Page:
The department of education in the Northern Cape says it only tracks learners who are in the school system and therefore does not have statistics on the number of children involved in illegal mining activities. 

But Geoffrey van der Merwe, the communication officer for the department, confirmed that reports of child labour have been discussed with the department of employment and labour. 

The department, Van der Merwe says, urges “all stakeholders in communities as well as the department of mineral resources and energy to report such matters, including child labour on farms, to the DOL [department of labour] who will investigate and take further action”.

A moral decay

Richie Cloete, a former social worker at the Northern Cape province’s education department, attributes children dropping out of school to “moral decay”. 

He says the government’s moral regeneration programmes in the province have existed for 14 to 20 years but “do not work”. 

“There is moral decay which causes parents to not take responsibility for their children,” contends Cloete, who was the sole social worker for 74 schools in the Namaqua district. 

“Does that sound right to you? Does that sound acceptable and fair? Every school needs a full-time social worker, psychologist and occupational therapist.”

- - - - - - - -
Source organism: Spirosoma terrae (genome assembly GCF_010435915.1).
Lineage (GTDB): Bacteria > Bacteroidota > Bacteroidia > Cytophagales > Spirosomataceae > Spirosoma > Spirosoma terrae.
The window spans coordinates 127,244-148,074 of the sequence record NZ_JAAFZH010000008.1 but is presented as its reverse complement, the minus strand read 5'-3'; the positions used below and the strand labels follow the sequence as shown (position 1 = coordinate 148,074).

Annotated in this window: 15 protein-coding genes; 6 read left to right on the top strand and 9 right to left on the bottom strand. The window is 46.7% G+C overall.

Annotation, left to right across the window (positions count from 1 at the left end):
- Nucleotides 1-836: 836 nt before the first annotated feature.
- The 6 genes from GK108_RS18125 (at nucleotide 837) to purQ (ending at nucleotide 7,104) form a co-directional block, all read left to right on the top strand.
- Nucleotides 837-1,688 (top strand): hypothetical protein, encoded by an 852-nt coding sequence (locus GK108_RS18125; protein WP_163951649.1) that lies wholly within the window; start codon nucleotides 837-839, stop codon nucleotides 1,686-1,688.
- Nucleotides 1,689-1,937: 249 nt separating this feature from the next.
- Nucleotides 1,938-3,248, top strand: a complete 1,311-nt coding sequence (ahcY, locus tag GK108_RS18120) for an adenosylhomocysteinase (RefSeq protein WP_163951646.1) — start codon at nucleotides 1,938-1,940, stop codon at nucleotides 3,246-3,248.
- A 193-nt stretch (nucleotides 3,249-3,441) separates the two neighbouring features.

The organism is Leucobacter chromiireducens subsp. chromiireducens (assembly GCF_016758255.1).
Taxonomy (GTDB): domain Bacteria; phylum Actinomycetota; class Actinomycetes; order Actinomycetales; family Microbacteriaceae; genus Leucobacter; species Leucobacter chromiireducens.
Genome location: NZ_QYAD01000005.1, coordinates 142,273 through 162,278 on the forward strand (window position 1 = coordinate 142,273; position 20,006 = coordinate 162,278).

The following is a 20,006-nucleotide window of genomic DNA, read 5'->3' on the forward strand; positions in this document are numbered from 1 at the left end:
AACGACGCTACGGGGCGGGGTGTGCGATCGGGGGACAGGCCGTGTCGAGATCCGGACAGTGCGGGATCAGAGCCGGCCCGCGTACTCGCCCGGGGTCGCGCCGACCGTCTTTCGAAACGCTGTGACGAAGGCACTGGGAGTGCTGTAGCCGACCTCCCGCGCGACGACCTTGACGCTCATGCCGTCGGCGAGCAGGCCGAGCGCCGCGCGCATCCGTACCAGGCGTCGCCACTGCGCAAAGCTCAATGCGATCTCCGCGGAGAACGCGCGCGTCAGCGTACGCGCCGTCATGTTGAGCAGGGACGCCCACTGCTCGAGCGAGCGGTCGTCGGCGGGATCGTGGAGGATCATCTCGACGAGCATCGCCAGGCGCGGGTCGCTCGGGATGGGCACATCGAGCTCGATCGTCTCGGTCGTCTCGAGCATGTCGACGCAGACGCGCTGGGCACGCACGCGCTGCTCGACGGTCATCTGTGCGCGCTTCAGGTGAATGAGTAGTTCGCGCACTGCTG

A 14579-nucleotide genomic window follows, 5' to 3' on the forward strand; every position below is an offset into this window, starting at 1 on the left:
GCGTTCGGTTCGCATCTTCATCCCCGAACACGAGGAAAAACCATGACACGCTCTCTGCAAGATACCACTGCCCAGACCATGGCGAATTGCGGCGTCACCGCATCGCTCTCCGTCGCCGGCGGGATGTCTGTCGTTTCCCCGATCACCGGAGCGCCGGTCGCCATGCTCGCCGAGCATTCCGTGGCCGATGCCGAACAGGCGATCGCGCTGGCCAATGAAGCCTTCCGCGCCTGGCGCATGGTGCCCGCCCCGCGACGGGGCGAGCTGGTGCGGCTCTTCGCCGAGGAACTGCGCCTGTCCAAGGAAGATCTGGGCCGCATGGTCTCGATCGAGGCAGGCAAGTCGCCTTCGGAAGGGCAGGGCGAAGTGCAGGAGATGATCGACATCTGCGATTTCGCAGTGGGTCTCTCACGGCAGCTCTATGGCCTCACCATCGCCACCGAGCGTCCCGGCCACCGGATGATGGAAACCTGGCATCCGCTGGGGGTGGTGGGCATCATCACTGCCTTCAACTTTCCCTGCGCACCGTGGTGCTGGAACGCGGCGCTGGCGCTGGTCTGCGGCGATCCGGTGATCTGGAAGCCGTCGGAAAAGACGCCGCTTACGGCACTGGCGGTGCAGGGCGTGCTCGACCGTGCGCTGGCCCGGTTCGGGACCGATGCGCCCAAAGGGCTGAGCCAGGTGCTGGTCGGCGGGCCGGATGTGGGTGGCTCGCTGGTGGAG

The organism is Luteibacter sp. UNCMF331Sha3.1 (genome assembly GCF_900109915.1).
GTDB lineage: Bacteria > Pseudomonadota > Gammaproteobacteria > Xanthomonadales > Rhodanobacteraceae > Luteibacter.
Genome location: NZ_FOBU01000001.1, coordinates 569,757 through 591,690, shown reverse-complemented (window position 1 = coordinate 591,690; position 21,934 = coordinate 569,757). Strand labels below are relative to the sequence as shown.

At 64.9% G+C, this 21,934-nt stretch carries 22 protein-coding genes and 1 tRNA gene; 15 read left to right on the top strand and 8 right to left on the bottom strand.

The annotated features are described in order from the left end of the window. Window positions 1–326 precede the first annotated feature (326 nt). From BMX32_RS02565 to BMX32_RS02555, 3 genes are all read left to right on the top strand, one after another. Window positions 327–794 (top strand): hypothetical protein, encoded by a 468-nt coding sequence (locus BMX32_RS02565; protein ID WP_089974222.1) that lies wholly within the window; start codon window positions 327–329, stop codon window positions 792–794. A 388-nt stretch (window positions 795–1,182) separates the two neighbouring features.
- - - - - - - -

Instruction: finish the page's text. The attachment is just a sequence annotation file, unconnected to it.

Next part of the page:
Cloete says he raised the issue with his district director but his pleas for more social workers were dismissed. This is one of the reasons that motivated him to join the political arena “to prioritise people’s needs”. 

Cloete is a councillor for the Namakwa Civic Movement, which was established last year. It won eight seats in the 2021 local government elections and governs the Namaqua district in a coalition with the Democratic Alliance

Depression, anxiety, domestic violence and poverty are some of the impediments facing communities here, Cloete says. “You cannot work with a child in isolation — it is the parent, the community, the school and the department of art and culture” that plays a combined role in the lives of children.”

“The children at the mines do not go to school. When they are out, they are out. The school system fails them, if they do not go to school for a certain period, they are expelled,” he adds.

According to the education department, the drop-out rate in the province recorded a “historic” decrease in 2021, slowing to 2.8%.

“This is not only a drastic improvement from 2020 but also an improvement from an average of 4% drop-out in the previous 10 years,” says Van der Merwe, also pointing out a “gradual improvement” in throughput rates over the past 15 years.